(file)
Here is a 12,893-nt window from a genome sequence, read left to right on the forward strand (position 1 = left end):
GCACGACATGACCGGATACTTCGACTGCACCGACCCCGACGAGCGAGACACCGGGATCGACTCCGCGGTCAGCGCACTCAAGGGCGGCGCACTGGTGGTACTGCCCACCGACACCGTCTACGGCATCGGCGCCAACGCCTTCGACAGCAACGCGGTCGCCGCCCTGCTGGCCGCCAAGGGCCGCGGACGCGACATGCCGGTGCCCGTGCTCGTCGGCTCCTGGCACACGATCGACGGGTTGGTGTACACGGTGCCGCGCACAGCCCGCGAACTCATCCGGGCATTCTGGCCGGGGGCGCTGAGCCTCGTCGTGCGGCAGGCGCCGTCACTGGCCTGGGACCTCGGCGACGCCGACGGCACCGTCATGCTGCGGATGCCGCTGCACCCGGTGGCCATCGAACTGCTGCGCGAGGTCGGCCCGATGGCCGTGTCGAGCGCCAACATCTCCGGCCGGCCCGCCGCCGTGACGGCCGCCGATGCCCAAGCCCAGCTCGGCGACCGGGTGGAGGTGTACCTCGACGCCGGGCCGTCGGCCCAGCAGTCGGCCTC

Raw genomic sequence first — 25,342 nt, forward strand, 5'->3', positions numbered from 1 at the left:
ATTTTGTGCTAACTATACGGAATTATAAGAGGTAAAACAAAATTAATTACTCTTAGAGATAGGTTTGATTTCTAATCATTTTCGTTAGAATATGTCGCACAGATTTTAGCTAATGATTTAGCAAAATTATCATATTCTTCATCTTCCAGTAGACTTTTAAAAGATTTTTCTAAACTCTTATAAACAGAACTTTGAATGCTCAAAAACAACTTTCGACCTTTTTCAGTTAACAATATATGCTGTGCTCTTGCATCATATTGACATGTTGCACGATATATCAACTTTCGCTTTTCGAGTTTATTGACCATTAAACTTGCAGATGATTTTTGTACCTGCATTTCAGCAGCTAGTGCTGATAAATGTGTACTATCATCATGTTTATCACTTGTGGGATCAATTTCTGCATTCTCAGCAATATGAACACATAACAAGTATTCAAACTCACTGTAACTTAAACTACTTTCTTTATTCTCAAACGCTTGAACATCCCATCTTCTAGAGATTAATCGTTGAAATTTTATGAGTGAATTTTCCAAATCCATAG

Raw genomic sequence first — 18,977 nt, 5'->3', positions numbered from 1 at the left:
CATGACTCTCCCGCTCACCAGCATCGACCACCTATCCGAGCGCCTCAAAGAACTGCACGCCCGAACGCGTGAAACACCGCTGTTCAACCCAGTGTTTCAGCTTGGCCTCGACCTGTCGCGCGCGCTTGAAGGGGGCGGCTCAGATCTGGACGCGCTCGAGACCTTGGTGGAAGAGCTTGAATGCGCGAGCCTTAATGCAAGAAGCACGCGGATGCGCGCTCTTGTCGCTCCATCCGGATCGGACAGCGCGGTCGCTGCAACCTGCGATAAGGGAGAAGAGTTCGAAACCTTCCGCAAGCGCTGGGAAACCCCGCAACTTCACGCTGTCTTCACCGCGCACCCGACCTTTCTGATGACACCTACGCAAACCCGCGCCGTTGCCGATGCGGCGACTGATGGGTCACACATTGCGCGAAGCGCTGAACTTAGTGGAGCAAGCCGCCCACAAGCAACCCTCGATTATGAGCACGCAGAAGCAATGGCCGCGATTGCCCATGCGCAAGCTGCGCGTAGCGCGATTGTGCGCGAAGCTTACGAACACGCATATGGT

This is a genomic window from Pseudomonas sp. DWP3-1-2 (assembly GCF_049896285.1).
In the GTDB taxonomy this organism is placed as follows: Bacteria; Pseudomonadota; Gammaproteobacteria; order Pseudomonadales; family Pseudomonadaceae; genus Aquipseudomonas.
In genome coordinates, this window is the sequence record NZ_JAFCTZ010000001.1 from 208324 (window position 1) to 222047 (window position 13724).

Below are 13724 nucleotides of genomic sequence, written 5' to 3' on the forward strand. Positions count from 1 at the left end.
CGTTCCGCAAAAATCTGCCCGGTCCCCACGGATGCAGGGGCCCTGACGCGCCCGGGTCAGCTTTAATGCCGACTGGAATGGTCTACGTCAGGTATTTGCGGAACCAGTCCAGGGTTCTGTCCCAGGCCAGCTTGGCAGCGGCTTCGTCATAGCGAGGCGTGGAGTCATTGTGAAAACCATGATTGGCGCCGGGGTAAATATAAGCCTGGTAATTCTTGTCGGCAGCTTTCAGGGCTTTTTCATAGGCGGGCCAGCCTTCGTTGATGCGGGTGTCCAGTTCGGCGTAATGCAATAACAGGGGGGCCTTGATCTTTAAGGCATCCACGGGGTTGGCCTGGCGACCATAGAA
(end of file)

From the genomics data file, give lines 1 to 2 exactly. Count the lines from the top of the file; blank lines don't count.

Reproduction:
Here is a 12,893-nt window from a genome sequence, read left to right on the forward strand (position 1 = left end):
GCACGACATGACCGGATACTTCGACTGCACCGACCCCGACGAGCGAGACACCGGGATCGACTCCGCGGTCAGCGCACTCAAGGGCGGCGCACTGGTGGTACTGCCCACCGACACCGTCTACGGCATCGGCGCCAACGCCTTCGACAGCAACGCGGTCGCCGCCCTGCTGGCCGCCAAGGGCCGCGGACGCGACATGCCGGTGCCCGTGCTCGTCGGCTCCTGGCACACGATCGACGGGTTGGTGTACACGGTGCCGCGCACAGCCCGCGAACTCATCCGGGCATTCTGGCCGGGGGCGCTGAGCCTCGTCGTGCGGCAGGCGCCGTCACTGGCCTGGGACCTCGGCGACGCCGACGGCACCGTCATGCTGCGGATGCCGCTGCACCCGGTGGCCATCGAACTGCTGCGCGAGGTCGGCCCGATGGCCGTGTCGAGCGCCAACATCTCCGGCCGGCCCGCCGCCGTGACGGCCGCCGATGCCCAAGCCCAGCTCGGCGACCGGGTGGAGGTGTACCTCGACGCCGGGCCGTCGGCCCAGCAGTCGGCCTC